Right of Reply: Lord Lindsay
Wednesday 24 November 1999
to a leading article
that criticised modern
methods in Scotland
YOUR LEADING article yesterday presented a very partisan view of the Scottish salmon industry and, on behalf of the 6,500 people employed, mostly in remote rural areas of the Highlands and Islands, I should like to redress the balance.
The Scottish salmon-farming industry is the most tightly regulated in the world; every stage of the salmon-farming process is rigorously controlled to safeguard the welfare of the fish and the environment. The measures are developed with and supported by the industry. Members of Scottish Quality Salmon are further scrutinised from sea to shop, to allow them to market their salmon under the Tartan quality mark.
You rightly point out that embracing the impressive Scottish heritage of superb quality food is the way ahead, and that is precisely the strategy adopted by Scottish Quality Salmon members who are delivering Tartan quality mark salmon to independent and multiple retailers across the UK and to major French retailers, under the internationally acclaimed Label Rouge. Tartan quality mark salmon was the first, and remains the only, non-French product to be awarded this accolade by the French ministry. Even the master chefs of France, who are among the most discerning in the world, endorse Tartan quality mark salmon.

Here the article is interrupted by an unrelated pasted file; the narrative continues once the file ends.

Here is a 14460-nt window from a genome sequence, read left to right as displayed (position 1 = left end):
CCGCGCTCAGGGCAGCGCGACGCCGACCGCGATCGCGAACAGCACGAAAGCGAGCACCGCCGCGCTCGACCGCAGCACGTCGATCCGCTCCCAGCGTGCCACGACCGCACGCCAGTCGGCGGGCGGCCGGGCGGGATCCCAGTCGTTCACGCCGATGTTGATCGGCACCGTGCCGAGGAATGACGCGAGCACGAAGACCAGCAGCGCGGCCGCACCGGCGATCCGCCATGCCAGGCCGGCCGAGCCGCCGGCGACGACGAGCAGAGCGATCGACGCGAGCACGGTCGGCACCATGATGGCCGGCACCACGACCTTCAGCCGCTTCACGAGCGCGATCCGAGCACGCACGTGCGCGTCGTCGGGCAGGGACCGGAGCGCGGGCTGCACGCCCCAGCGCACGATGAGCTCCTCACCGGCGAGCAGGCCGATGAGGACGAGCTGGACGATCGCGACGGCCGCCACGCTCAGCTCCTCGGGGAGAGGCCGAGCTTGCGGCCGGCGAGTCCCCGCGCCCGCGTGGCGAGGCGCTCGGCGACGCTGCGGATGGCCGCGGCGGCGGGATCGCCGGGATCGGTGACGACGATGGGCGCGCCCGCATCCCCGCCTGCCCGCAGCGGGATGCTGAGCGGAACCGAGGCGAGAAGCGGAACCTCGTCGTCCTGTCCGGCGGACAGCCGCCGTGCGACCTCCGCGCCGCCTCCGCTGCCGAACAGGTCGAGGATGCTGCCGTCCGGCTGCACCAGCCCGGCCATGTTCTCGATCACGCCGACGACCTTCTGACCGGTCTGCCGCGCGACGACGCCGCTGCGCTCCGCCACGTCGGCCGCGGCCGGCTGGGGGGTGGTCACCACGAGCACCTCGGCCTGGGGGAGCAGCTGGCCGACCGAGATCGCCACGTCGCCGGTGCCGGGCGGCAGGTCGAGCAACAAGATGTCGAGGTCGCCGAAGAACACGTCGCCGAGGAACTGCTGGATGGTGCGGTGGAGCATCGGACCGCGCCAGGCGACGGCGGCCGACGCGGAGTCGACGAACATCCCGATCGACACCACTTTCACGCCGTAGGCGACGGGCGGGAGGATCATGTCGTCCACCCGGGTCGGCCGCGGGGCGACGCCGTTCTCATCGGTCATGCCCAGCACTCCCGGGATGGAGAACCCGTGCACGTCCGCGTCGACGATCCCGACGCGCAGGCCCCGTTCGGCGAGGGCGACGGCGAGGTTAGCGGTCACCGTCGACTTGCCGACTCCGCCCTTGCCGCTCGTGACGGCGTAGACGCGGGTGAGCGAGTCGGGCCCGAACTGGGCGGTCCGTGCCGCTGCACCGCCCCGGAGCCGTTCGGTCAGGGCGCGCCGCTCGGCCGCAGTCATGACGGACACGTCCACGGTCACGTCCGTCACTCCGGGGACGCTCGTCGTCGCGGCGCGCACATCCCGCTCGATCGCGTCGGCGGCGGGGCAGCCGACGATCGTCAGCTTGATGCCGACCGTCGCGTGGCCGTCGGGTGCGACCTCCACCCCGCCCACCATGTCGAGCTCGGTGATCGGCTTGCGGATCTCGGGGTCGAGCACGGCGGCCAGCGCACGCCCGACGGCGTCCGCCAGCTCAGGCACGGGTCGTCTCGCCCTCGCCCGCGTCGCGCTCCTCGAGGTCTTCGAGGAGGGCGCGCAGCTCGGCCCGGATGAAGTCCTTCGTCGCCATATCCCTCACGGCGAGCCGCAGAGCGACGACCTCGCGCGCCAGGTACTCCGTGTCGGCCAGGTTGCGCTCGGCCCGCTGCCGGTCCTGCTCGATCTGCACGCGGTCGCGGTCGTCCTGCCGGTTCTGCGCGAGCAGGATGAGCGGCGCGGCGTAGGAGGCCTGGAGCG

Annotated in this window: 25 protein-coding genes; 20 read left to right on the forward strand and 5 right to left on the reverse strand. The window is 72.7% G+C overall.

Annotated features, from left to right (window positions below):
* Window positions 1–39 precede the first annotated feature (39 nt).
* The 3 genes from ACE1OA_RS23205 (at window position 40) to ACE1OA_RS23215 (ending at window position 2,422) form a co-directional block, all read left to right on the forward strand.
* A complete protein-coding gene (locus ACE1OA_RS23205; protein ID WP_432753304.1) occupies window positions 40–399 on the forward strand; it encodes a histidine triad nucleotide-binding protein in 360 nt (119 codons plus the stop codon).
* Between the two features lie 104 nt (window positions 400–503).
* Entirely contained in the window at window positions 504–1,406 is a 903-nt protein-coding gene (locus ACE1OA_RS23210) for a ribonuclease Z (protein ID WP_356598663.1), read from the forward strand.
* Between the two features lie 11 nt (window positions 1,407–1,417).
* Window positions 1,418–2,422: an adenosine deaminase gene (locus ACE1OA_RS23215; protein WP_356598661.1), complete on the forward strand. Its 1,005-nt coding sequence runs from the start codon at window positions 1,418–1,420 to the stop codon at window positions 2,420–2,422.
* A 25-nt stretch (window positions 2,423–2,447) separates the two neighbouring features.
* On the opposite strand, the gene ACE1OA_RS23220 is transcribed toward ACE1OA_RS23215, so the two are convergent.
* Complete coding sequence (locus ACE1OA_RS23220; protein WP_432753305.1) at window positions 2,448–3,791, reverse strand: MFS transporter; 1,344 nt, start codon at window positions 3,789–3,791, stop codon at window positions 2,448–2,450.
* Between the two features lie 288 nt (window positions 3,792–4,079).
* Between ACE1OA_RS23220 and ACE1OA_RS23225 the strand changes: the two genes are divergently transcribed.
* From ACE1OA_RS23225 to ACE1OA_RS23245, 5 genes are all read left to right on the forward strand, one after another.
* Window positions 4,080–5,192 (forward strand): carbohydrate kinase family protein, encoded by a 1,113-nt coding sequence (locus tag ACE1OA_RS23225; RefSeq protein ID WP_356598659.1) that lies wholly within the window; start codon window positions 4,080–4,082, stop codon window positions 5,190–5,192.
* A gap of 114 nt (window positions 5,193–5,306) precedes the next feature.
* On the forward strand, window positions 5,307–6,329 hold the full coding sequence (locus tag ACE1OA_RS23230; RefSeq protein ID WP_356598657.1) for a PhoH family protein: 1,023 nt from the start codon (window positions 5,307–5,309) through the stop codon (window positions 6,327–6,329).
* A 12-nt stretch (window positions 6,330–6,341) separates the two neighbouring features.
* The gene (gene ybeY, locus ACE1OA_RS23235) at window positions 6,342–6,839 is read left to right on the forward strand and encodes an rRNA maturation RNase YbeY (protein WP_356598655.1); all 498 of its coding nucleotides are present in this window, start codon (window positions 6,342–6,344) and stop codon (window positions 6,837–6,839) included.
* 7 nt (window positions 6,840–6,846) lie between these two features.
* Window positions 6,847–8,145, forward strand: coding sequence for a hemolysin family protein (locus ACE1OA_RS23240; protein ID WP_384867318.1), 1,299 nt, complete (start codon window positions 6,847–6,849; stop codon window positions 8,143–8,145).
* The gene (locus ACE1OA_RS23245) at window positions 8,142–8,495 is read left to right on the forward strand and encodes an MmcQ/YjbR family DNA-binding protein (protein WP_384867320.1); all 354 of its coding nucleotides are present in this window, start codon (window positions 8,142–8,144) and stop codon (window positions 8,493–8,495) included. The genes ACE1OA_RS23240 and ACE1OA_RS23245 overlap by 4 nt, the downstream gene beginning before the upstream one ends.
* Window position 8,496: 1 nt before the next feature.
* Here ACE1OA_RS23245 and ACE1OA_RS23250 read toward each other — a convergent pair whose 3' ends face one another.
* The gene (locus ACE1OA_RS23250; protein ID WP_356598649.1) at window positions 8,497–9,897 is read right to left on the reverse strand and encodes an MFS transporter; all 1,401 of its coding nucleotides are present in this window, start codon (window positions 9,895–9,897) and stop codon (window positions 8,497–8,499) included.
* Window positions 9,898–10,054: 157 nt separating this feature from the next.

It is, of course, in the interests of the Scottish salmon-farming industry to safeguard the marine environment in which it operates and all members of Scottish Quality Salmon are totally committed to working with the Scottish Executive and other fisheries interests on this issue. The thousands of jobs that support fragile rural economies and communities in Scotland depend on a long-term, sustainable future for this important Scottish industry.
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